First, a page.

Do you typically make your decisions quickly, on instinct, or slowly?
I’m a big believer in balance being the key to life, including when it comes to decision-making. No matter which camp you generally identify with, this post offers insight on being an effective decider. Sexy stuff, I know, but you gotta admit - extremely useful.
As is often the case (at least with me), one of my strengths is also a complicating factor. In this case it’s my open-mindedness and ability to generate/consider multiple options. Awesome when you’re writing a report or devising a strategy, not so awesome when you’re just needing to buy some friggin’ shampoo.
I’m an analyst by profession and nature, so it’s my inclination to gather as much info as possible. I know all too well the feeling of paralysis by analysis. (But not with certain decisions like, you know… TATTOOS. I’ll walk into a tattoo joint and switfly decide on the spot what I’ll get permanently marked on my skin, whereas I’ve spent hours/days determining the best facial cleanser. Gotta love me.)
When I say hours/days spent researching, I’m not kidding. Down the rabbit hole I’d go. I’d look at different brand, study different types, compare various prices, weigh relevant factors. I’d scour reviews - only to emerge with my head spinning and my decision more elusive than when I started.
For the sake of time and sanity (mine and those around me!), I committed to becoming more decisive. I learned decisiveness is like a muscle: the more you exercise it, the stronger it becomes. And what makes it even easier and more effective is relaxing and learning to identify, access, and trust my intuition. Blink by Malcolm Gladwell is an insightful book on this. Highly recommend.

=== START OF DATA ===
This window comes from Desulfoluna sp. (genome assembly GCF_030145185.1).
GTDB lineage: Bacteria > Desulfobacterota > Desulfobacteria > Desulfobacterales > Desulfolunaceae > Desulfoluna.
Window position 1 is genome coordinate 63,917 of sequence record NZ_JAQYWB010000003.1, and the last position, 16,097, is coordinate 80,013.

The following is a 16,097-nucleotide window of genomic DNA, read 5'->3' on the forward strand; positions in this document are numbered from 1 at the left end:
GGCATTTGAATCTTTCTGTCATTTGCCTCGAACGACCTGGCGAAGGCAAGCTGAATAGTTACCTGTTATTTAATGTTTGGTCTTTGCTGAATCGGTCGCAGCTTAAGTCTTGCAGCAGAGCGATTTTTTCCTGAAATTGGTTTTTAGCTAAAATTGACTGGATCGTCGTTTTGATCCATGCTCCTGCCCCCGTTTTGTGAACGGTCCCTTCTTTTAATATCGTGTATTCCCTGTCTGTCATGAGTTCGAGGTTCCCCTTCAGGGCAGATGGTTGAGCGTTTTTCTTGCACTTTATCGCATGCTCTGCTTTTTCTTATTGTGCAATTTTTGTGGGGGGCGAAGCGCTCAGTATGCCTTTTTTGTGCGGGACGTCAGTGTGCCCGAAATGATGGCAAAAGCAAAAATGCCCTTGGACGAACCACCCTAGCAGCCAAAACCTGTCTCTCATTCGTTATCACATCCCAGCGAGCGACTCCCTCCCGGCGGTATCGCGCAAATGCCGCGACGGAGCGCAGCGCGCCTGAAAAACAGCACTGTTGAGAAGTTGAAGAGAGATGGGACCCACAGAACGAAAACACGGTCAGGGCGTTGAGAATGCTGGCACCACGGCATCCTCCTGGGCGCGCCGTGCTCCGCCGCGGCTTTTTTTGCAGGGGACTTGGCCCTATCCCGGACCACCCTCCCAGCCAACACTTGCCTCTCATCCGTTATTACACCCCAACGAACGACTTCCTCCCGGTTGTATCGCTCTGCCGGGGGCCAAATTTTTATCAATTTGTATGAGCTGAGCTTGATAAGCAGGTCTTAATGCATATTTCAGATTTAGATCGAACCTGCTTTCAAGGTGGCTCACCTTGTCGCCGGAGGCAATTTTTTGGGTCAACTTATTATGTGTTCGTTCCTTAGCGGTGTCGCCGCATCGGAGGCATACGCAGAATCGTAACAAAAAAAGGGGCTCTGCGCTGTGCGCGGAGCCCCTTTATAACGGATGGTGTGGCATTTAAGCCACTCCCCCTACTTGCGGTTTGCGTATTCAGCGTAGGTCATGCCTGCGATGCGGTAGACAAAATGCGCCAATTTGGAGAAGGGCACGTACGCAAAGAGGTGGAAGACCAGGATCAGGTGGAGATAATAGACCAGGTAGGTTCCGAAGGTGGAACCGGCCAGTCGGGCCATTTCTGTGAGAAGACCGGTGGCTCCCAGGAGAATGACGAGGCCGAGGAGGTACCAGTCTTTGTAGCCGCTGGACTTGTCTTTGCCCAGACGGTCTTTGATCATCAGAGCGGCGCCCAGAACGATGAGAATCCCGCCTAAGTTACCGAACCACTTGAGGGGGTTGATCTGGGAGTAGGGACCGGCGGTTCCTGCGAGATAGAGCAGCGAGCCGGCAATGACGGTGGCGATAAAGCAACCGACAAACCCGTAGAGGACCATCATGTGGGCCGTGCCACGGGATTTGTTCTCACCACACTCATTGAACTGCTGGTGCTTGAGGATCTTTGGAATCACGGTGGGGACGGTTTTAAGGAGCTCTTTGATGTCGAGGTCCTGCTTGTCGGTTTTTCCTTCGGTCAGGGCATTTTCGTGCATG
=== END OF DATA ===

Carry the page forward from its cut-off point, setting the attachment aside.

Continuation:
I noticed - and later substantiated through reading works such as Blink - the more possibilities I had to consider, the more overwhelmed I became and the harder it was to decide. Sure, you want to have options, but at some point it becomes detrimental. As it often goes, moderation is key: not too few, not too many.
Blink shares the story of a life-altering lesson learned at Chicago’s Cook County Hospital, where emergency room physicians suffered analysis paralysis when trying to diagnose patients with heart attack symptoms. Gladwell notes they discovered an algorithm containing a simple set of criteria had a higher success rate than the traditional treatment protocol Gladwell describes as “long and elaborate and -– worst of all –- maddeningly inconclusive.”
Sound familiar? Beyond a certain point, additional information, no matter how accurate or seemingly relevant it might be, can actually impede decision-making. Do less, succeed more. Or something like that. :)
We have come to confuse information with understanding. We are inundated with information, which can actually cloud our instincts and judgment. It’s good to be informed, but detrimental to be too informed. Paralysis by analysis. The key to good decision making is not knowledge. It is understanding. We are swimming in the former. We are desperately lacking in the latter.
This Freud quote echoes Gladwell’s advice:
Powerful, right? Score another one for the importance of self reflection and awareness.
When faced with decisions in life, ask: What’s your biggest goal/desire in life right now? Ask yourself which of the options (if any) align with that.